Richard Stanley worked for 22 years as a chemical engineer for Proctor & Gamble before he retired and started to volunteer with the United States Agency for International Development (USAID). As a part owner of the minor league Trenton Thunder, the Yankees Class AA affiliate, he knew a thing or two about baseball, and it wasn’t too long before he found himself bringing the game of baseball to Uganda. In 2002, Uganda Little League Baseball was born and has since grown into a sport for champions. In July 2015, Uganda sent three teams to compete in the Europe/Africa Regional Baseball Tournament in Poland, and made a second ever appearance by an African team in the August Little League World Series held in Williamsport, Pennsylvania. Clearly, Uganda is winning.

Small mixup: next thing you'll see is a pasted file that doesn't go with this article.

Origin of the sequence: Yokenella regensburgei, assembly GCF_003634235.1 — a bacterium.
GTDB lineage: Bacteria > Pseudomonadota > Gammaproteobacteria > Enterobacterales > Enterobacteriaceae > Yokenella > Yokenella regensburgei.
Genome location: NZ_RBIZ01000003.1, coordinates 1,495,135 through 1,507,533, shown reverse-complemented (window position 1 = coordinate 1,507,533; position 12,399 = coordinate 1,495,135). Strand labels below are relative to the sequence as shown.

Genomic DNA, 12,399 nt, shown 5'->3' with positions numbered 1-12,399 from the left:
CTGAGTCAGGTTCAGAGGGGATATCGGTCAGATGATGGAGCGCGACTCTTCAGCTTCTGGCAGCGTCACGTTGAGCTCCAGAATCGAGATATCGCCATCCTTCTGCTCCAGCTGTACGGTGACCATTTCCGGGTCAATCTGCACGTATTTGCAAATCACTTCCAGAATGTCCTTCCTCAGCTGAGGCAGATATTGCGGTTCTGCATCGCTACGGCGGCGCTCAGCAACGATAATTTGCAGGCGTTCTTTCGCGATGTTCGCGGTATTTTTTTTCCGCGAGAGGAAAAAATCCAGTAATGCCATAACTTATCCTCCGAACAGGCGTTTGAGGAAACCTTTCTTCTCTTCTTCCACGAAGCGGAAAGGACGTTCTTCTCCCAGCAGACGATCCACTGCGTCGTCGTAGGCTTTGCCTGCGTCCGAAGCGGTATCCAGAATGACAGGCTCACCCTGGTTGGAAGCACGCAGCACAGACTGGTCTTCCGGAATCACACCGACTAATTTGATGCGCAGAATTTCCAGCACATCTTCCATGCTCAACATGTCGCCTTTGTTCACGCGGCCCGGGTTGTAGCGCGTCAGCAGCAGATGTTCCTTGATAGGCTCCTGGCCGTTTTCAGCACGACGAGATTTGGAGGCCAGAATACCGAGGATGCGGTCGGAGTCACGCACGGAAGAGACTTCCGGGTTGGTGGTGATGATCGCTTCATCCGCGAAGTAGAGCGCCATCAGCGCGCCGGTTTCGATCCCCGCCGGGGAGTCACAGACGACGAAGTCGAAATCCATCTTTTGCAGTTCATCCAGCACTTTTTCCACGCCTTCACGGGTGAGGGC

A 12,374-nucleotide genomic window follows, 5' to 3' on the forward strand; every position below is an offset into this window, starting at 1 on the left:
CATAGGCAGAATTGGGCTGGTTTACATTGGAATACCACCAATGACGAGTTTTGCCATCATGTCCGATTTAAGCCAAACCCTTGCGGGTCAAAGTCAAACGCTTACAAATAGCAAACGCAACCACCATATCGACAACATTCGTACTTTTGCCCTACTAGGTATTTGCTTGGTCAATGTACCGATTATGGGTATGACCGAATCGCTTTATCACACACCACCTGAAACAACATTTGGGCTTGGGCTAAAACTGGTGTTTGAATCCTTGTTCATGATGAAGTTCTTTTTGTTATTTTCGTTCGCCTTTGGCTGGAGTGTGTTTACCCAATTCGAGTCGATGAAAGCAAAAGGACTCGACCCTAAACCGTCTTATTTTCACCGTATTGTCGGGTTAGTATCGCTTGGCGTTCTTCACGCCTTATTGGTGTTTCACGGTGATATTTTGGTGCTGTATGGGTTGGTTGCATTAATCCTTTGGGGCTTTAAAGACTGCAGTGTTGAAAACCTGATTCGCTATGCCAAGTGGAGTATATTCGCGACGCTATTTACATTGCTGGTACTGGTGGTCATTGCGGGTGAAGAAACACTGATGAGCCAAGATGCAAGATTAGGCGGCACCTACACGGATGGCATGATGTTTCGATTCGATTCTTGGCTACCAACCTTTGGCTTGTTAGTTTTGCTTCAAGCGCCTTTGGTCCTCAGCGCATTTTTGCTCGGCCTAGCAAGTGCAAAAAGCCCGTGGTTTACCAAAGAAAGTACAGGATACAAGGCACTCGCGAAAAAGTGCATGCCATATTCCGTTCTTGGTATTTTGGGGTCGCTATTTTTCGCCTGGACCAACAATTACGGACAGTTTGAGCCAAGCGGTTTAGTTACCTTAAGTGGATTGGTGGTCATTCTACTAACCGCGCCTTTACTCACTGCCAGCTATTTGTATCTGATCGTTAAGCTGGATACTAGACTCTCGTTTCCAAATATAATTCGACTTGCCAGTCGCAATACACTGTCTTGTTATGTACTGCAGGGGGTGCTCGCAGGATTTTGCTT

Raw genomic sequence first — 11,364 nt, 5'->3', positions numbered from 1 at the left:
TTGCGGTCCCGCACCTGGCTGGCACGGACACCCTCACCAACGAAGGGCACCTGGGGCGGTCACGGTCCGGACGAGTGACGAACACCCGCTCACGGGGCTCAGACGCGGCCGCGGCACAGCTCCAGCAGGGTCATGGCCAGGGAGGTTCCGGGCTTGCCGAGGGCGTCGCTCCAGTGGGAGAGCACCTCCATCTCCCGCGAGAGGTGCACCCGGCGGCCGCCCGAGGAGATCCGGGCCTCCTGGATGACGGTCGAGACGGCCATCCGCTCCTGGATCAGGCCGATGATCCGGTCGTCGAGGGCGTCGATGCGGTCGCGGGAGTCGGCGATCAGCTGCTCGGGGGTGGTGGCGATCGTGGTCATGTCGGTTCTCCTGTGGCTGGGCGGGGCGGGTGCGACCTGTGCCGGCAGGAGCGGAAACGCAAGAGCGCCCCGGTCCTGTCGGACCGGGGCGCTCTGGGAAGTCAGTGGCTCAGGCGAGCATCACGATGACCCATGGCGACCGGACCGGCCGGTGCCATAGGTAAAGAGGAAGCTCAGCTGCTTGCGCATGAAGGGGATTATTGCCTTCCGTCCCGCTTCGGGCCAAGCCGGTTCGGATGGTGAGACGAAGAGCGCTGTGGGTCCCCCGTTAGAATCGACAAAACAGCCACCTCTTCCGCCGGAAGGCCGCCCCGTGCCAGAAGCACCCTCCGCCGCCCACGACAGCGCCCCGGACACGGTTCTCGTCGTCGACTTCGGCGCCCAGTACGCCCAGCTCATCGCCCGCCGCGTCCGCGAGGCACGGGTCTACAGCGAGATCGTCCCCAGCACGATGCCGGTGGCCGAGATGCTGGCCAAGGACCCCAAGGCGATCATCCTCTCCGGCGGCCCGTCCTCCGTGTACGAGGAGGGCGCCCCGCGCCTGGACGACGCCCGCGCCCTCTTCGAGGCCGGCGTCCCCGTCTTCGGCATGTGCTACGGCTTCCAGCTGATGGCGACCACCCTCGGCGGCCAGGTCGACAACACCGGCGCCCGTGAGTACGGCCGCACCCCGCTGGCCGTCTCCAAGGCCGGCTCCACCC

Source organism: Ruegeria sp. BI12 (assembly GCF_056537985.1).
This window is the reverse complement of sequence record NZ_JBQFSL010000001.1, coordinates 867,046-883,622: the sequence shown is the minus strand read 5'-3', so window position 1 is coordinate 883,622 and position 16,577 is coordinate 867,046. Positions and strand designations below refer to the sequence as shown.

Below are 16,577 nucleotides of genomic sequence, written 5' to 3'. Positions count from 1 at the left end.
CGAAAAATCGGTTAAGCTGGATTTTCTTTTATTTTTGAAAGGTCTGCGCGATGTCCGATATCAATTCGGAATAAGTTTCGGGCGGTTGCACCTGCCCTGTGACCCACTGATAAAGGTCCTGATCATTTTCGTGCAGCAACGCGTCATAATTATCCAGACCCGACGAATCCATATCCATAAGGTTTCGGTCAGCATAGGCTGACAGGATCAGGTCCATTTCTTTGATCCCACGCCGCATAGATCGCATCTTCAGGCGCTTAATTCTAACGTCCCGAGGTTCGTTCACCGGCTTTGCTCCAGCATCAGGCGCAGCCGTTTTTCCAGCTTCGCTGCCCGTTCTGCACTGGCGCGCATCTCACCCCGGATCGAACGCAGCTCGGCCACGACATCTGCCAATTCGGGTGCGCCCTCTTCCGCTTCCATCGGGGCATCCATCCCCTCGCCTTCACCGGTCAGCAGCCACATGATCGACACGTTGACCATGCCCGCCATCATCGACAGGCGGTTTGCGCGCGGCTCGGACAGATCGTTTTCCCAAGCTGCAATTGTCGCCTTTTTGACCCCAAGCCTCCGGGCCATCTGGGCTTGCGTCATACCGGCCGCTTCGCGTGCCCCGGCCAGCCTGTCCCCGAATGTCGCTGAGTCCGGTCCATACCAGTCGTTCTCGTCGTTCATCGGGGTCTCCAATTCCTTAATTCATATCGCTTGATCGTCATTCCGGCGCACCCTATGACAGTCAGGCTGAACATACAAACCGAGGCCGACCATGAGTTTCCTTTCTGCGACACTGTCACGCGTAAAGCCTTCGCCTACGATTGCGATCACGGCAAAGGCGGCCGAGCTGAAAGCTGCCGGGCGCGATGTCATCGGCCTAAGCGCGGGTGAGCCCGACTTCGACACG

Unlike soccer, the game of baseball is not an African staple; it remains America’s favorite, culturally relevant pastime But over the last decade, Stanley has devoted himself to growing Little League baseball in Uganda and has even predicted that the country will eventually produce a major league player. And he would know. Stanley has helped the likes of Robinson Cano, Joba Chamberlain, and Melky Cabrera on their way to the New York Yankees.
The Ugandan teamed is poised to play competitively by all standards, and next on Stanley’s agenda is to one day bring US Major League Baseball (MLB) scouts to visit the country. This idea is not so farfetched, given Uganda’s current success rate. In fact, references have been made to the Dominican Republic’s success in sourcing extremely talented major league baseball players, with the anticipation that Uganda will rival the Dominican Republic’s success.
Stanley has made a strong case to support this “Eventually, Uganda will long surpass the Dominican Republic as far as the number and quality of players”. This, we believe, is the perfect pitch.